Fox government official abroad, or with what a deputy or senator
earns.

Obviously our authorities do not use bodyguards, nor do they pay
advisors, nor do they buy new cars, nor do they eat in luxury
restaurants, nor do they put their relatives on the payroll.

Or, to put it another way, governing does not have to be onerous.
The Shoulder of the Birthday Celebrant

Any mention of the "third shoulder" would not be complete
without mentioning those who &endash; even though silence
might have suggested losing the way, internal fights,
disappearance or the rumor that has become fashionable these
days &endash; have remained attentive and willing to try and
understand what is being fought for here (and the means and
times with which they fight).

Listening to what the other says and, above all, to what he does
not say, is only possible among those who share the path and, by
times, the burden.

And I am referring to those who, while certainly having more
important things to do, find the time and the attentiveness
necessary for listening and seeing those who are not generally
heard or seen (or only when there are "important" events).

Those of whom I am speaking will be celebrating, just as I am,
20 years this September. I mentioned them only in passing in the
first part, because to us they are not just a media. You'll know
then that I am speaking and thinking about those who direct and
work at the Mexican newspaper La Jornada.

Like many men and women who support the struggle of the
Indian peoples (and therefore the zapatistas), the "jornaleros" do
not look at or listen to the zapatista peoples because it is
fashionable or out of media considerations. Their path goes
beyond that of just journalistic work. It has to do with what some
call an "ethic of commitment," and it is in keeping with the
desire for a real and just change, and not with the desire for
economic and/or political gains. I do not want to be unfair, by
saying that the "jornaleros" have been generous. On the contrary,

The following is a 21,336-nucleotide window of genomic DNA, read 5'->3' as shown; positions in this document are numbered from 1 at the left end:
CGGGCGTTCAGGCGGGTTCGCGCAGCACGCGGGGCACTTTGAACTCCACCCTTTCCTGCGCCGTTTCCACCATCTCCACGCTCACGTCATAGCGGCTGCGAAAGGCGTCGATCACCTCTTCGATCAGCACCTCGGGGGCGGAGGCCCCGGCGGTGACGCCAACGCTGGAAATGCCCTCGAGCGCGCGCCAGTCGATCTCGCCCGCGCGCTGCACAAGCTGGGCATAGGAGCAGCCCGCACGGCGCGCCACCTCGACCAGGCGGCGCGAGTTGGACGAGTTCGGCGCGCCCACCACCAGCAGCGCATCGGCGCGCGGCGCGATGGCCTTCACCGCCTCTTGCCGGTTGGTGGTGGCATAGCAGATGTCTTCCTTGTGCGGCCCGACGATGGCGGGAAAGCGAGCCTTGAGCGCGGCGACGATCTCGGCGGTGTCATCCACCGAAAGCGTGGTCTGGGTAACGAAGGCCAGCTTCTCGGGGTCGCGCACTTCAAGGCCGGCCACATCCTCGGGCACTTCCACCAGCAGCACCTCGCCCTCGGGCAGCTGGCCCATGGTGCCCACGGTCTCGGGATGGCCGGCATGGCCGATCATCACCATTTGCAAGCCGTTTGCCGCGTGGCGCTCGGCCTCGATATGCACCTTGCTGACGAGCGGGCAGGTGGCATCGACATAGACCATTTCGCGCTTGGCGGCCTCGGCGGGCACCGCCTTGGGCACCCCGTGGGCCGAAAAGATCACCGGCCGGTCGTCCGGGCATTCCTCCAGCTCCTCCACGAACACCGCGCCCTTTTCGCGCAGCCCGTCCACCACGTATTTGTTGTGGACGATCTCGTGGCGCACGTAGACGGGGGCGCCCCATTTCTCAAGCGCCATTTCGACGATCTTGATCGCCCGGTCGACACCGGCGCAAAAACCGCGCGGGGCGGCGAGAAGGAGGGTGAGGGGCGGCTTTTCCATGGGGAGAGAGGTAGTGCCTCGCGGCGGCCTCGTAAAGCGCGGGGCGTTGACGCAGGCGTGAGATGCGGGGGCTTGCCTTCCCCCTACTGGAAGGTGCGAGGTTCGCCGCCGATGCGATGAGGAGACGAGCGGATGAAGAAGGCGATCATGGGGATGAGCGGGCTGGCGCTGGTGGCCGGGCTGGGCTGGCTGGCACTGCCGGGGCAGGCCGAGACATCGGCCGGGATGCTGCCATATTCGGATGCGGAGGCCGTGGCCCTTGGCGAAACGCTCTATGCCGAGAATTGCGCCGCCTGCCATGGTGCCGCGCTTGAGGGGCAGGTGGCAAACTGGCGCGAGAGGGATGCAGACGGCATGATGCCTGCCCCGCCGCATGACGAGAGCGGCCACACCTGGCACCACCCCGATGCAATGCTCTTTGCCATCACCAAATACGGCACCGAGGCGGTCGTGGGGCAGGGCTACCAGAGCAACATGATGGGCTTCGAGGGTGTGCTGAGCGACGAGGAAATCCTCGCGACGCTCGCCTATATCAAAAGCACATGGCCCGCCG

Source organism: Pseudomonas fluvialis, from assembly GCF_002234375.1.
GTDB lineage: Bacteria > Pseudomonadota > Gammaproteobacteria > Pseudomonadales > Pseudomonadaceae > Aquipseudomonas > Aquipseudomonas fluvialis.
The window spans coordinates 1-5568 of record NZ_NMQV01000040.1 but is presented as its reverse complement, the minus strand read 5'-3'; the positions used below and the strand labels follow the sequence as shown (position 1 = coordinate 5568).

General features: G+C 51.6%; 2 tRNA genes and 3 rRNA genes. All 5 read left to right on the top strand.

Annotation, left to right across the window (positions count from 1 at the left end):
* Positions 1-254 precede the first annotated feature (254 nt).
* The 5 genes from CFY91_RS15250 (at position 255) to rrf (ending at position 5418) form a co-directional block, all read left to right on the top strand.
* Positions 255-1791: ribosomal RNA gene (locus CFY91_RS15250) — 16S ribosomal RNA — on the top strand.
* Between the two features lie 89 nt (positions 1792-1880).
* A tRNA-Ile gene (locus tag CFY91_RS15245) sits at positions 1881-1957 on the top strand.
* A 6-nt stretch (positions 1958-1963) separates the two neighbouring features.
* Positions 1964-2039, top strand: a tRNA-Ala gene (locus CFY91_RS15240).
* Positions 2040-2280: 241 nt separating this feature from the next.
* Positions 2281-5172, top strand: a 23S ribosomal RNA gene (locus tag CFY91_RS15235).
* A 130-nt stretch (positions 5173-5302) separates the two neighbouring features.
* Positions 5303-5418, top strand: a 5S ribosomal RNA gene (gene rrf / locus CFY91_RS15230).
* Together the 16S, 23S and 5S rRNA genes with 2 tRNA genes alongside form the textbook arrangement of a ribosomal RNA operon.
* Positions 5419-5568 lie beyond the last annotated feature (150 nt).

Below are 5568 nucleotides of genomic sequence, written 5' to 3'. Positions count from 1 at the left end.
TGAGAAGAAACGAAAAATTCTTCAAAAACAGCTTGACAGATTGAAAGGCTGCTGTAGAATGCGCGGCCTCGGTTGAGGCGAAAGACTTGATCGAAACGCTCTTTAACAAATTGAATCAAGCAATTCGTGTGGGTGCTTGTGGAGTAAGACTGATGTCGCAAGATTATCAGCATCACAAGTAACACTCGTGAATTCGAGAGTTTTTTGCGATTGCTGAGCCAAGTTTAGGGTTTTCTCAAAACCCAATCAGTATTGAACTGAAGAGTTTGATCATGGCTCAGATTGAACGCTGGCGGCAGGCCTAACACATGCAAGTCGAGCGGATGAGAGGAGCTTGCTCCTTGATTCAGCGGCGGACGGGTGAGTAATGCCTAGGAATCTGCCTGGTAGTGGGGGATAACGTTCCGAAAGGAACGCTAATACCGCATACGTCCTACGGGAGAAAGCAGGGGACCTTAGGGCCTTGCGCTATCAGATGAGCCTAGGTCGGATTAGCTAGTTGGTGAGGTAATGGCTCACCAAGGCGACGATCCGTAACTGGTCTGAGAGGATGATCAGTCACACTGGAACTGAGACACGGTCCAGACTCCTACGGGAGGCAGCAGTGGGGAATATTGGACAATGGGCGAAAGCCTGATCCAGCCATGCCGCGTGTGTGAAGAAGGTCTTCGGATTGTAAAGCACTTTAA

I would say that they have been conscientious, and there are few,
very few, people about whom one can say that and who have
been so for 20 years.

I know that I'm getting ahead of myself, but it's almost certain
that on that day, the birthday day, La Jornada will come out full
of display ads congratulating them on their twentieth
anniversary, and it will be hard to find room for the
congratulations which we, the smallest of their brothers, are
sending them.

That is why we are acting ahead of time, and, on this, your
"non-birthday", we are sending all of you an embrace, just one,
but one of those which can only be given between brothers, and
which says things which cannot be said. My personal best wishes
as well, in hopes of being able to give them personally (hopefully
not post mortem) to each and every one of the jornaleras.

And, since "the early bird is worth a bird in the hand" (Isn't that
how it goes? Pardon, the office incoherence is contagious), we
ask for the same at the moment of cutting the cake which, no
matter how large it may be, we know will never be the size of the
heart which you carry.

In sum, a very happy birthday (don't have too many pints,
because then things will happen which need honest listening and
seeing).

And, to everyone, "civil societies", congratulations on the
birthday of the caracoles and the Good Government Juntas. And
thanks for the third shoulder.

Vale. Salud and, if the piñata has Bush's face, I'll ask for a go
at it.

From the mountains of the Mexican Southeast.
Subcomandante Insurgente Marcos
Mexico, August of 2004. 20 and 10.

P.S. My birthday will be light to moderate. There will be bitter
pozol, and not because I like it, but because then the compas get
to act dumb.

Originally published in Spanish by the EZLN
************************************
Translated by irlandesa